Those who resided on the island of Crete, while visiting Jerusalem to keep the Day of Pentecost, were some of the first people who heard Jesus' disciples preach the gospel (Acts 2:1 - 11).
Lasea was a city on the island of Crete near a harbor called Fair Havens (Acts 27:8). Ships harbored at Fair Havens were protected only from Mediterranean winds coming from the north or northwest. Ships at the port city of Phoenix (Phenice in the KJV), however, were secured against all winds and was a place a vessel could dock during winter in order to avoid the tumultuous weather on the Mediterranean Sea (Acts 27:8 - 12). Salmone, a port city on the far eastern side of Crete, was known for its temple to the pagan goddess Athena.
During Paul's fourth missionary journey, while a prisoner bound for Rome, the ship he was on harbored for a time at Mediterranean port of Fair Havens (Acts 27:8 - 9). He next visited Crete right after his first imprisonment in Rome ended in early 63 A.D.
After leaving Crete he wrote an epistle to Titus (Titus 1:4), the first overseer of the Cretan church (3:15), offering instructions on how to properly shepherd island believers and commanded him to appoint local church leadership in every city (verse 5).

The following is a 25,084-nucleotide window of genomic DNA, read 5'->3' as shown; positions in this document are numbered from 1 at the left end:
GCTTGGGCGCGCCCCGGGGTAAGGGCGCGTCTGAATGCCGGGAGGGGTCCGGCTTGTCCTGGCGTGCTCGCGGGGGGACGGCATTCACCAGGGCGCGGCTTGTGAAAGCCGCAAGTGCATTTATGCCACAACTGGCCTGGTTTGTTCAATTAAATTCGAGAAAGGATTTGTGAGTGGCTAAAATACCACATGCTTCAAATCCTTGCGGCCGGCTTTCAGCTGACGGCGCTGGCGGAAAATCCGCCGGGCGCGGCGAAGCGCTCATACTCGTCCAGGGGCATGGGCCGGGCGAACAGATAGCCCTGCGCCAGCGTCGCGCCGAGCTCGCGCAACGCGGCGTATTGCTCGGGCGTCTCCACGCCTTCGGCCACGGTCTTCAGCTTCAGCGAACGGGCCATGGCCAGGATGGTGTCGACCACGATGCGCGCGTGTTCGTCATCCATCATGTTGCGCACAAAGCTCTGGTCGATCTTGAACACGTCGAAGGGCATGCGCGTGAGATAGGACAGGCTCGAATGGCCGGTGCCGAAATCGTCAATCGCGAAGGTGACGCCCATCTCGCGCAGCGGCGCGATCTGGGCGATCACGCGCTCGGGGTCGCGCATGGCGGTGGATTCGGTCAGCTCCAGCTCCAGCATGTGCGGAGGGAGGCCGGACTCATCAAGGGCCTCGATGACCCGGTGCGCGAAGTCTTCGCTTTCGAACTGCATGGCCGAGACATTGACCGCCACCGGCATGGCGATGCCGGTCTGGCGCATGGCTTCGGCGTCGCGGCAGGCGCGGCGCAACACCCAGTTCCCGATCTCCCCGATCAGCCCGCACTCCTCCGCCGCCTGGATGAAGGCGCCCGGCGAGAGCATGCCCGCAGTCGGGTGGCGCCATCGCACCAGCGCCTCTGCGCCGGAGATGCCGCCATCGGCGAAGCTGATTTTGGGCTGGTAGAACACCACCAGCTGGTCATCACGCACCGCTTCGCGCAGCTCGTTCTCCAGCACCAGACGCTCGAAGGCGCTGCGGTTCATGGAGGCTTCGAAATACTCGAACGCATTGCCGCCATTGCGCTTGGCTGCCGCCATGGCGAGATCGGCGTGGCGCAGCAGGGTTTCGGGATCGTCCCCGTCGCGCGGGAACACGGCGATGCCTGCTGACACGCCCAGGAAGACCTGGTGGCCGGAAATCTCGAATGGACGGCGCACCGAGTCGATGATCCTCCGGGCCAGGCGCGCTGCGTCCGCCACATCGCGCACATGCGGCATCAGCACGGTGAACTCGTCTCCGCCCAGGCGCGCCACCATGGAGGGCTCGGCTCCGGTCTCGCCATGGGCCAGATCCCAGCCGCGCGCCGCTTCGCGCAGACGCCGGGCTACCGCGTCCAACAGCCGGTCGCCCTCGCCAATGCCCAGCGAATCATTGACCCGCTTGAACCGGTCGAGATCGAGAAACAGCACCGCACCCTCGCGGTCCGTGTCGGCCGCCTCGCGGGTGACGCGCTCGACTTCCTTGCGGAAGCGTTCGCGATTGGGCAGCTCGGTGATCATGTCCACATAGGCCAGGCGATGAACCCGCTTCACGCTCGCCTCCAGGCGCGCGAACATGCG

Cyrene is located in Africa on the northeastern Mediterranean shore of modern-day Libya. Founded around 630 B.C. as a Greek settlement, it became, in the first century, the capital city of the Roman province of Cyrenaica.
It was a man from Cyrene named Simon who was forced by the Romans to help carry Jesus' cross to Golgotha after he was too weak to do so himself (Matthew 27:32). Cyrenians were in Jerusalem on the Day of Pentecost when the Christian church was born (Acts 2:10) and were among the many baptized that day. Those from Cyrene were also some of the earliest Christians who preached the gospel to non-Jews (Acts 11:20, 13:1).